Where Have All The Women Gone?

It appears women are leaving the American IT workforce faster than male
executives can say, “Go fetch me a beer, darlin.” But apparently, in the Silicon Valley, “You go, girl!” means “We’re outta here.'”

The Information Technology Association of America (ITAA) recently published
a gender diversity study in IT and the numbers are sobering: The percentage
of women in the IT workforce declined by almost 20 percent over the last
decade, from a high of 41 percent in 1996 to 32.4 percent in 2004.

Worse, the ITAA figures show “no progress” in the numbers of women in the
professional or management ranks from the 25.4 percent mark achieved in
2002. And, the study claims, when women leave the IT field, they’re not
likely to come back.

In other words, there is a female brain drain occurring in
technology. This isn’t about educating and training more young women in
engineering and science, worthy goal that it is. It is about women who
already have those degrees taking their skills to a climate that is more likely than tech to be respectful.

This is happening at a time when Bill Gates, Craig Barrett and John Chambers, et
al., are trooping to Capitol Hill to decry the declining American IT talent
pool. They want relaxed immigration rules. They want more tax dollars
invested in science and technology. They want outsourcing.

Perhaps they should also call for an equal playing field among the sexes.

The IT industry prides itself as a working model for the new global economy,
blind to everything but talent and hard work. Tech, though, is taking a big
hike on walking the walk when it comes to women.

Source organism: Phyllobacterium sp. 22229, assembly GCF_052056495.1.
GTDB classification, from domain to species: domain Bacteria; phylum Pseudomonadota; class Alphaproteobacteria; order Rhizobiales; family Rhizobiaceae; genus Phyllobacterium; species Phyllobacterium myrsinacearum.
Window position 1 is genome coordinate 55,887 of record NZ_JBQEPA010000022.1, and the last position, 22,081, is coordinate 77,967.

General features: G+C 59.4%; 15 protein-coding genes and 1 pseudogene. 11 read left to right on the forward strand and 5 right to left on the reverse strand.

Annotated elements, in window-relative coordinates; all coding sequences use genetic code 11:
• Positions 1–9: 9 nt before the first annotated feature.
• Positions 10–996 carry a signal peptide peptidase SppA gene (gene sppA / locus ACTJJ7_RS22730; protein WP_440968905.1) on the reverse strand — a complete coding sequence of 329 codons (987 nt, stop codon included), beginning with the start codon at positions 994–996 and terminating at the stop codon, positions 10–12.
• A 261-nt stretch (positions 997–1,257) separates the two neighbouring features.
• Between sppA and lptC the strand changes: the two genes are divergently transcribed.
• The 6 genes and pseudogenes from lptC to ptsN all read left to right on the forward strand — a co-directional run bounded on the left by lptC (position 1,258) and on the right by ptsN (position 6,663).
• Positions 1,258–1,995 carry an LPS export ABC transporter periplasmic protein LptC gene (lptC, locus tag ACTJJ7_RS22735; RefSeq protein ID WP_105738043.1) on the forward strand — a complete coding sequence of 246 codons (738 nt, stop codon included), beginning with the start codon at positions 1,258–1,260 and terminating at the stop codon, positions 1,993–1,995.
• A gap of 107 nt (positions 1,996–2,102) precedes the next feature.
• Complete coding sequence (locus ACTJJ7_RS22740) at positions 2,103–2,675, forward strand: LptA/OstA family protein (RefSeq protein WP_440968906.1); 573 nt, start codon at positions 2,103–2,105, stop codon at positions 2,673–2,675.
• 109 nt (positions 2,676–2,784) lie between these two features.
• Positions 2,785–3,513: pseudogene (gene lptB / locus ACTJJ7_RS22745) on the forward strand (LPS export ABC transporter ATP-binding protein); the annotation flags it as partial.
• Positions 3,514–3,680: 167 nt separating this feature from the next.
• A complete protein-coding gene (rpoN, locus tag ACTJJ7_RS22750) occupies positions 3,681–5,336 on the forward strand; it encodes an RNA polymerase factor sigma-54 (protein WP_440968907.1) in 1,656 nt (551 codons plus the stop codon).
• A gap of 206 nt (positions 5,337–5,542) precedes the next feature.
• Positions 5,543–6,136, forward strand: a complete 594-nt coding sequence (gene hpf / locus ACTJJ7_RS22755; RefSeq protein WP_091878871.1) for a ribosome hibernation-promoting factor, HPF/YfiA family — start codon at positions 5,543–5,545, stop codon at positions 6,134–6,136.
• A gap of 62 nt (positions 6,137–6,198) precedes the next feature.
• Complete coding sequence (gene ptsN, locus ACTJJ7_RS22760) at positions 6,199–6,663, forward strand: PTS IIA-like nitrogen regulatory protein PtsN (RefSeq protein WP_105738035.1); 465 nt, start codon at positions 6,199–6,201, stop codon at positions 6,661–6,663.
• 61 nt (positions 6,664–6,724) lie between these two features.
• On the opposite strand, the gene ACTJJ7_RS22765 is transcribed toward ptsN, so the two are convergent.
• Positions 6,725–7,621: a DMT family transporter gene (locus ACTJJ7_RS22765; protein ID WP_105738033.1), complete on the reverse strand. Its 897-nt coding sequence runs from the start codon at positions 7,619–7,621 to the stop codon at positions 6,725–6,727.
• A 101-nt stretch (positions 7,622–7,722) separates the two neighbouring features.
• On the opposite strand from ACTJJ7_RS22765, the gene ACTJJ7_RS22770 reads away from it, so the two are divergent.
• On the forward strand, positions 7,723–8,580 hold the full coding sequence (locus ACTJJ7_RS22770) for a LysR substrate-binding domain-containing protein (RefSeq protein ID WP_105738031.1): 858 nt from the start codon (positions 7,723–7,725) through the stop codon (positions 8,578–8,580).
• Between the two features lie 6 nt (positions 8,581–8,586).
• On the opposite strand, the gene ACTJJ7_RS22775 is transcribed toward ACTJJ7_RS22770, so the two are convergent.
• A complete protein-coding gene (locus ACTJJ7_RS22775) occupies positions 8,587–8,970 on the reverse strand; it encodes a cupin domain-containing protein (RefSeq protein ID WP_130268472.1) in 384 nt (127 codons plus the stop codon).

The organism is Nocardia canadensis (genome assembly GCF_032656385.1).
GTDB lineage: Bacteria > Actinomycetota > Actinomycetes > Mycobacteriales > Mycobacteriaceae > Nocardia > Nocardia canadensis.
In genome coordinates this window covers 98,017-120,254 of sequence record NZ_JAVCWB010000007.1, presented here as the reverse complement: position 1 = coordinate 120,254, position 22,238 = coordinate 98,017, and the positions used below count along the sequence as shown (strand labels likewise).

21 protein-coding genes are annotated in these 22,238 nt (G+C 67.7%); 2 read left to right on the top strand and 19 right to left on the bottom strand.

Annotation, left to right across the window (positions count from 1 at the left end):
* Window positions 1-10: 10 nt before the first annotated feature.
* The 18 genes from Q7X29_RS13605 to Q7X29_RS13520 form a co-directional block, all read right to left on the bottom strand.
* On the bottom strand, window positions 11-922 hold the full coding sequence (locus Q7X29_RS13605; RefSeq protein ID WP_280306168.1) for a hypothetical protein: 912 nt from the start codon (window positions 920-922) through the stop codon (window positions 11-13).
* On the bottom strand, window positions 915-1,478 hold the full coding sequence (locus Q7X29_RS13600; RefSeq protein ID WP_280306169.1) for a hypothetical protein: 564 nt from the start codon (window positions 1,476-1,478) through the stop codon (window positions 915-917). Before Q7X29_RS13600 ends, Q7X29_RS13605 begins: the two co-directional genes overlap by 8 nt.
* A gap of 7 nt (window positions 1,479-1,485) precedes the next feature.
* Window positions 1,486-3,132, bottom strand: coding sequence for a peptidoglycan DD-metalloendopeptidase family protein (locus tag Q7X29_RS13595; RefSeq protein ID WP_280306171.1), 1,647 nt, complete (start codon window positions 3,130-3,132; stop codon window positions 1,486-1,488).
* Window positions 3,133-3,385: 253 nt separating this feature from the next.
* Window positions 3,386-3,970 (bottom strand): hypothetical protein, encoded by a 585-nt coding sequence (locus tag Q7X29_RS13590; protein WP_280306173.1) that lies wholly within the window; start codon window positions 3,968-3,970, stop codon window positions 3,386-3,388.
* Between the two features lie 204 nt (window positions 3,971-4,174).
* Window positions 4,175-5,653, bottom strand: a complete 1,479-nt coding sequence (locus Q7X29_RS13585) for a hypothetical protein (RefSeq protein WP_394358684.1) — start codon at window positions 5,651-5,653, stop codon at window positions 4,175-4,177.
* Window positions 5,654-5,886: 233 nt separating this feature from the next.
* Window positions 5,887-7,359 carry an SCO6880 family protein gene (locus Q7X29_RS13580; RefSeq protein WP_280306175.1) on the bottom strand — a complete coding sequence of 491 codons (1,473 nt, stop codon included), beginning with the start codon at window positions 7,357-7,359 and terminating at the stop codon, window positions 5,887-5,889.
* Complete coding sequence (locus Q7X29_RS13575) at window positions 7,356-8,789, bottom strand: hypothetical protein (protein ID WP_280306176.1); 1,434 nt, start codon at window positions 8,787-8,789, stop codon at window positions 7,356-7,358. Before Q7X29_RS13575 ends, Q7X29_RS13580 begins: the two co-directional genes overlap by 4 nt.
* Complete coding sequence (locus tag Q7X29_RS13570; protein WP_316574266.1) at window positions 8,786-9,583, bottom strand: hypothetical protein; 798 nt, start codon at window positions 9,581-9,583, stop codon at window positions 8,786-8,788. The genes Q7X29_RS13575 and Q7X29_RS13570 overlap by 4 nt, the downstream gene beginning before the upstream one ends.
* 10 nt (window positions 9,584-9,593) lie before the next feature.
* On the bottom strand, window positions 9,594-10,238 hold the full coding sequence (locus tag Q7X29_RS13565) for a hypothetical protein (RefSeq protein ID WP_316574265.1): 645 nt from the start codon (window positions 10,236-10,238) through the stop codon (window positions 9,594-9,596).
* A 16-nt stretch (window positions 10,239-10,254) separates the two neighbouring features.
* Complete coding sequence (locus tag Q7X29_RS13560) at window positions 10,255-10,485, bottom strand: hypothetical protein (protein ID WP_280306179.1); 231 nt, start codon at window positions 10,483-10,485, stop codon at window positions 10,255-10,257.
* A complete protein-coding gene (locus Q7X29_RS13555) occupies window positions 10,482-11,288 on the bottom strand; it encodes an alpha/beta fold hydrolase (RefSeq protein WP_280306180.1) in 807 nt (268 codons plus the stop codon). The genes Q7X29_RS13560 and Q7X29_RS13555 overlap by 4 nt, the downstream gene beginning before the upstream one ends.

“Women don’t feel valued by IT. They are forced into being a certain type of
person, i.e. a white male model: linear, analytical, 24/7, in-your-face,
your-job-is-your life,” says Barbara Annis, author of Same Words, Different
. “Women don’t see a future for themselves [in IT] as
they are.”

Which is why some of the best and brightest are dumping the
Silicon Valley for equally lucrative and more fulfilling careers
in other fields.

“Women do not thrive in that [IT] role and if that’s what it takes, women leaders in IT don’t want to be that way,” continued Annis, who is a diversity consultant to a number of the IT industry’s largest corporations.

For women in lower and middle management, in particular, “that way”
means being one of the boys.

As one internetnews.com reader recently
wrote, “IT tends to attract a kind of independent guy who wants to hang
around with other guys establishing a kind of high school locker room

HR, you’ll be glad to know, appears to be working those locker rooms. “The
‘guys’ know how to avoid clearly stepping over the line legally, but male IT
guy culture is now very hostile to women,” the writer added.

Generalities aside, to one degree or another, other women in IT echo her sentiments daily. And they are responding to that male attitude with their feet. Fed up with the locker room attitude, women are forming their own businesses or taking their degrees and technical abilities to fields such as banking or

Executive management is certainly not unaware of this problem. Annis says
they are saying all the right things, printing a lot of “diversity is good”
materials and holding roundtables, seminars and other “we care”
whatnots. Of course, they preach for lots and lots of tax dollars to train
young women in math and science.

Wouldn’t more women somewhere down the IT line be the answer? After all, if we just had more women to choose from, the logic seems to go, maybe we wouldn’t be losing so many talented women now.

“It’s not about getting enough women in the feeder pool,” Annis says of the
current exodus of female IT management talent. It’s all about current
attitude and corporate culture, she contends.

Meanwhile, the female brain drain continues.

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